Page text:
The history of Lyceum in New Zealand dates from 1922, when the Auckland Club affiliated with the Lyceum club of London. Other centres, with help and advice of the Auckland members, started their own clubs, numbering 10 clubs by 1966. Most of these clubs were located in the central part of the North Island. Some Clubs affiliated with the International Association but others did not until the resolution adopted at the 1968 Congress at Helsinki led to the formation of the N.Z.Federation.

All New Zealand Lyceum Clubs hold regular Luncheons and Coffee Mornings with varied and interesting speakers as well as a variety of Circles catering for the special interests of members.

Auckland Club

The Auckland Club was founded in1919 and became affiliated to the London club in 1922, becoming a member of the IALC. The club occupied a full floor of a department store building, comprising a library, dining room, card room, meeting rooms and an auditorium. Auckland Club hosted the first International Congress in 1983 and the profit from this was used to set up the New Zealand Arts Scholarship which continues to today.

Waikato Lyceum Club

The Waikato Club started in 1926 with a small group of women meeting in rented rooms in Hamilton, the main centre of the Waikato district. By the mid 1950’s, the flourishing club leased, and eventually purchased a property which was freehold by the late 1990s. During this time the club had about 10 Circles and a busy social calendar with the emphasis on Literature and Music. Unfortunately the Club Building was sold in 2009 as it was impossible for a falling membership to meet the cost of new earthquake regulations. The Club now meets in accommodation within a retirement complex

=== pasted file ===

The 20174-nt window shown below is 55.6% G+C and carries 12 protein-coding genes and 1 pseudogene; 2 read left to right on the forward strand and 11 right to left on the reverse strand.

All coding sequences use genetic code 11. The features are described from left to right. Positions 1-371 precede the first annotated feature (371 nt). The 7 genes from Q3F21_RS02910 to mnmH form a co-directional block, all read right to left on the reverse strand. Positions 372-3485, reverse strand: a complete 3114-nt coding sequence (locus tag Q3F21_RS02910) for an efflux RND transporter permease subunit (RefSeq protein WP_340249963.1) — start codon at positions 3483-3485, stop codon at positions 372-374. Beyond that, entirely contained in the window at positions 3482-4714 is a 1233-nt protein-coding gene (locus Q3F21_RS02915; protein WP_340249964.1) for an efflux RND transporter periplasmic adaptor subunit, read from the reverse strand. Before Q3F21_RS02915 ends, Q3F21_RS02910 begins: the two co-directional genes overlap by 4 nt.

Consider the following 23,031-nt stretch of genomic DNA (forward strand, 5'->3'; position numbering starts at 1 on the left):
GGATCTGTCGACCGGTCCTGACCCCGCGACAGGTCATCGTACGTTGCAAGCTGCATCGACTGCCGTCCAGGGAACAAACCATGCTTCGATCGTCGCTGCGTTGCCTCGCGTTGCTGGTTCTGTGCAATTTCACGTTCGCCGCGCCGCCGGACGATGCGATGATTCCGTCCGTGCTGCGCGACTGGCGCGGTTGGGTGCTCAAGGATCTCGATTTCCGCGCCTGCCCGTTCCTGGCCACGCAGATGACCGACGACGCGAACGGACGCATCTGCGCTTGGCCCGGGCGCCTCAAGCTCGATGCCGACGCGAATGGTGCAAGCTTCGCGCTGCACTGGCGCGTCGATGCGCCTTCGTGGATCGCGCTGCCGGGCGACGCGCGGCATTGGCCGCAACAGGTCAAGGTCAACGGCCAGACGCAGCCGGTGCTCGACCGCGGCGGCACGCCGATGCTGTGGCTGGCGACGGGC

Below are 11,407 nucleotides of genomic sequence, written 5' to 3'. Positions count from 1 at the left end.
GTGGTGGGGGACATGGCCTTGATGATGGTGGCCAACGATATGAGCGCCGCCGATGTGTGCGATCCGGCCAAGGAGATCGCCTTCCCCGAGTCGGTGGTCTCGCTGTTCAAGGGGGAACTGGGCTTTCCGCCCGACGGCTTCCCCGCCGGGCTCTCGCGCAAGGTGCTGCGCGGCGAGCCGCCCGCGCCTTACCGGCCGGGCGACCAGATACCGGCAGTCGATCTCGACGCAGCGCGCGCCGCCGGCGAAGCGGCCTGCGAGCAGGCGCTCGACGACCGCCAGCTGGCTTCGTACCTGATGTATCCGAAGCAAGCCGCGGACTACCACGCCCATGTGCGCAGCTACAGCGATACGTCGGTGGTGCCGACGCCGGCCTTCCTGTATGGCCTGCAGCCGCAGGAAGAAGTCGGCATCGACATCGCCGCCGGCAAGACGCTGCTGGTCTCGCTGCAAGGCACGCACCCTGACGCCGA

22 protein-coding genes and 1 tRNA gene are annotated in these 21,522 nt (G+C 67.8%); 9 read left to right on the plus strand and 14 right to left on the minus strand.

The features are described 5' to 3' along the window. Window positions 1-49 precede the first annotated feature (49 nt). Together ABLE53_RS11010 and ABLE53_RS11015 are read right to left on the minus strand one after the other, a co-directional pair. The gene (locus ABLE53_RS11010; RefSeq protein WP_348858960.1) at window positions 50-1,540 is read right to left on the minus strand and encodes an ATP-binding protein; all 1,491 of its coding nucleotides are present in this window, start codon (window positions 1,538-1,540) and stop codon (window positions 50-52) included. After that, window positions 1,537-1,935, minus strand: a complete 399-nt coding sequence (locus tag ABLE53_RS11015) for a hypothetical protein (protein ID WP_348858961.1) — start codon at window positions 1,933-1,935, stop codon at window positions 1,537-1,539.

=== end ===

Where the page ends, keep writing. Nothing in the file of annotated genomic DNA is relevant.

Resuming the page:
Te Puke Lyceum Club

The Te Puke Club was founded in 1927. Te Puke then the centre of a farming district, is now known for the Kiwifruit grown in the area. Overcoming early accommodation problems, members built a spacious and well appointed club rooms close to the town centre in 1961. Main interests are gardening, crafts, literature, mah-jong and music. The choir entertains members regularly as well as other local organisations.

Whakatane Lyceum Club

In 1936 a meeting was held in the Whakatane Presbytarian Sunday School. Thirty people attended and formed a Women’s Club, hosting a Bridge Circle, a Physical Culture Class and a Drama Circle. Struggling through the war years, the Club went into recess, reforming in 1948. Joining the Federation of Lyceum Clubs in 1972 a property was purchased, later adding a neighbouring house to form the present Clubrooms. Circles are Mahjong, Art Appreciation and Garden, Evening Dinner, a Movie Circle and a Book club.

Tauranga Lyceum Club

With the help of a Miss Willoughby from Auckland on 13th October 1937 a preliminary meeting was held for women interested in social, public, scientific and artistic affairs and nine days later the Tauranga Lyceum Club was formed. Premises at 68 First Avenue were purchased in 1954 and altered in 1978. In November 1939, 600 garments were knitted as members’ wartime activities. Along with club Luncheons and Evening Dinners other circles are Bolivia, Bridge, Mahjong, Craft and Collectables, Garden, Music Readers, as well as 3 groups with tutors, Art, Antiques and Floral Art.